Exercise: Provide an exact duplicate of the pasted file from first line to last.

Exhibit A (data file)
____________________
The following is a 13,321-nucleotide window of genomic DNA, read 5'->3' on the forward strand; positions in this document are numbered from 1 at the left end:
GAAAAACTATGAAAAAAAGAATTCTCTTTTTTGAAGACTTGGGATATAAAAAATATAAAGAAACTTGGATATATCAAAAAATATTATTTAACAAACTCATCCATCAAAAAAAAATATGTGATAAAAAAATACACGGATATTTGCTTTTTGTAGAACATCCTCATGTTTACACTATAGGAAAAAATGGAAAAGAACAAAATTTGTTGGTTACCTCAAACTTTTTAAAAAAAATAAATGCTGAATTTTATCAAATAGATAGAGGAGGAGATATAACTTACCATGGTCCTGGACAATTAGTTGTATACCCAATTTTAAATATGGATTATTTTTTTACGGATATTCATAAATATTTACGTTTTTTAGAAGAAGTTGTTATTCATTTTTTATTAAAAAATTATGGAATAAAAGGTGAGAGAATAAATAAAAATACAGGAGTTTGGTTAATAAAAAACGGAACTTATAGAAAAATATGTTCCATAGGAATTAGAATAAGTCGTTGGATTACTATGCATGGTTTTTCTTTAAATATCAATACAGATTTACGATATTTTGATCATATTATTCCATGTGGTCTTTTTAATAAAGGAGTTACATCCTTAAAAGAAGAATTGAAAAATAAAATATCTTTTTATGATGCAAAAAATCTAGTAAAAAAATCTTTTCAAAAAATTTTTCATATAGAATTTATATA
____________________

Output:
The following is a 13,321-nucleotide window of genomic DNA, read 5'->3' on the forward strand; positions in this document are numbered from 1 at the left end:
GAAAAACTATGAAAAAAAGAATTCTCTTTTTTGAAGACTTGGGATATAAAAAATATAAAGAAACTTGGATATATCAAAAAATATTATTTAACAAACTCATCCATCAAAAAAAAATATGTGATAAAAAAATACACGGATATTTGCTTTTTGTAGAACATCCTCATGTTTACACTATAGGAAAAAATGGAAAAGAACAAAATTTGTTGGTTACCTCAAACTTTTTAAAAAAAATAAATGCTGAATTTTATCAAATAGATAGAGGAGGAGATATAACTTACCATGGTCCTGGACAATTAGTTGTATACCCAATTTTAAATATGGATTATTTTTTTACGGATATTCATAAATATTTACGTTTTTTAGAAGAAGTTGTTATTCATTTTTTATTAAAAAATTATGGAATAAAAGGTGAGAGAATAAATAAAAATACAGGAGTTTGGTTAATAAAAAACGGAACTTATAGAAAAATATGTTCCATAGGAATTAGAATAAGTCGTTGGATTACTATGCATGGTTTTTCTTTAAATATCAATACAGATTTACGATATTTTGATCATATTATTCCATGTGGTCTTTTTAATAAAGGAGTTACATCCTTAAAAGAAGAATTGAAAAATAAAATATCTTTTTATGATGCAAAAAATCTAGTAAAAAAATCTTTTCAAAAAATTTTTCATATAGAATTTATATA